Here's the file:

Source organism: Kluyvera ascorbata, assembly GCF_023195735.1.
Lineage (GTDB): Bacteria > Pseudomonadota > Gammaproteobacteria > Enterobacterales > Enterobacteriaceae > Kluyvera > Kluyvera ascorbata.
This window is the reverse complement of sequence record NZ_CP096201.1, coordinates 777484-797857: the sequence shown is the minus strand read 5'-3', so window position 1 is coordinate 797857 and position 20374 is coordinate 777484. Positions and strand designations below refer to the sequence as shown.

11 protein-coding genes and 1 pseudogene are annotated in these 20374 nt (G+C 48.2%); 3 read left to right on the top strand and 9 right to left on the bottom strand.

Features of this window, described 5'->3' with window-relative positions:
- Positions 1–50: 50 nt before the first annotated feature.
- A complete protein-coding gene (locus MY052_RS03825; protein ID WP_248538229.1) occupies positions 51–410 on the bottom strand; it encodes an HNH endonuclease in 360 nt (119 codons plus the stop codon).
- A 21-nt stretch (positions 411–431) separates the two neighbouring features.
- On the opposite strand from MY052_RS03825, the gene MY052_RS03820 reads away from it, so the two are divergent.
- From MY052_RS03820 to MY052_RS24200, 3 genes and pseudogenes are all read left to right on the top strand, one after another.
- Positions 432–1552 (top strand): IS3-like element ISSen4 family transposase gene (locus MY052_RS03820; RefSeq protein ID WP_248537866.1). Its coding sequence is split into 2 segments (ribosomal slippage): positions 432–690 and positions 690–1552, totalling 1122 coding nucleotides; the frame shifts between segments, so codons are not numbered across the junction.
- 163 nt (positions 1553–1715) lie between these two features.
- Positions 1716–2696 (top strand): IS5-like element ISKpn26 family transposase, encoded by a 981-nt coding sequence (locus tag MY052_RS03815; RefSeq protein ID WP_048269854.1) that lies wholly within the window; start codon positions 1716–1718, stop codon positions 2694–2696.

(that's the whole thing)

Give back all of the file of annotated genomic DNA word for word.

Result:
Source organism: Kluyvera ascorbata, assembly GCF_023195735.1.
Lineage (GTDB): Bacteria > Pseudomonadota > Gammaproteobacteria > Enterobacterales > Enterobacteriaceae > Kluyvera > Kluyvera ascorbata.
This window is the reverse complement of sequence record NZ_CP096201.1, coordinates 777484-797857: the sequence shown is the minus strand read 5'-3', so window position 1 is coordinate 797857 and position 20374 is coordinate 777484. Positions and strand designations below refer to the sequence as shown.

11 protein-coding genes and 1 pseudogene are annotated in these 20374 nt (G+C 48.2%); 3 read left to right on the top strand and 9 right to left on the bottom strand.

Features of this window, described 5'->3' with window-relative positions:
- Positions 1–50: 50 nt before the first annotated feature.
- A complete protein-coding gene (locus MY052_RS03825; protein ID WP_248538229.1) occupies positions 51–410 on the bottom strand; it encodes an HNH endonuclease in 360 nt (119 codons plus the stop codon).
- A 21-nt stretch (positions 411–431) separates the two neighbouring features.
- On the opposite strand from MY052_RS03825, the gene MY052_RS03820 reads away from it, so the two are divergent.
- From MY052_RS03820 to MY052_RS24200, 3 genes and pseudogenes are all read left to right on the top strand, one after another.
- Positions 432–1552 (top strand): IS3-like element ISSen4 family transposase gene (locus MY052_RS03820; RefSeq protein ID WP_248537866.1). Its coding sequence is split into 2 segments (ribosomal slippage): positions 432–690 and positions 690–1552, totalling 1122 coding nucleotides; the frame shifts between segments, so codons are not numbered across the junction.
- 163 nt (positions 1553–1715) lie between these two features.
- Positions 1716–2696 (top strand): IS5-like element ISKpn26 family transposase, encoded by a 981-nt coding sequence (locus tag MY052_RS03815; RefSeq protein ID WP_048269854.1) that lies wholly within the window; start codon positions 1716–1718, stop codon positions 2694–2696.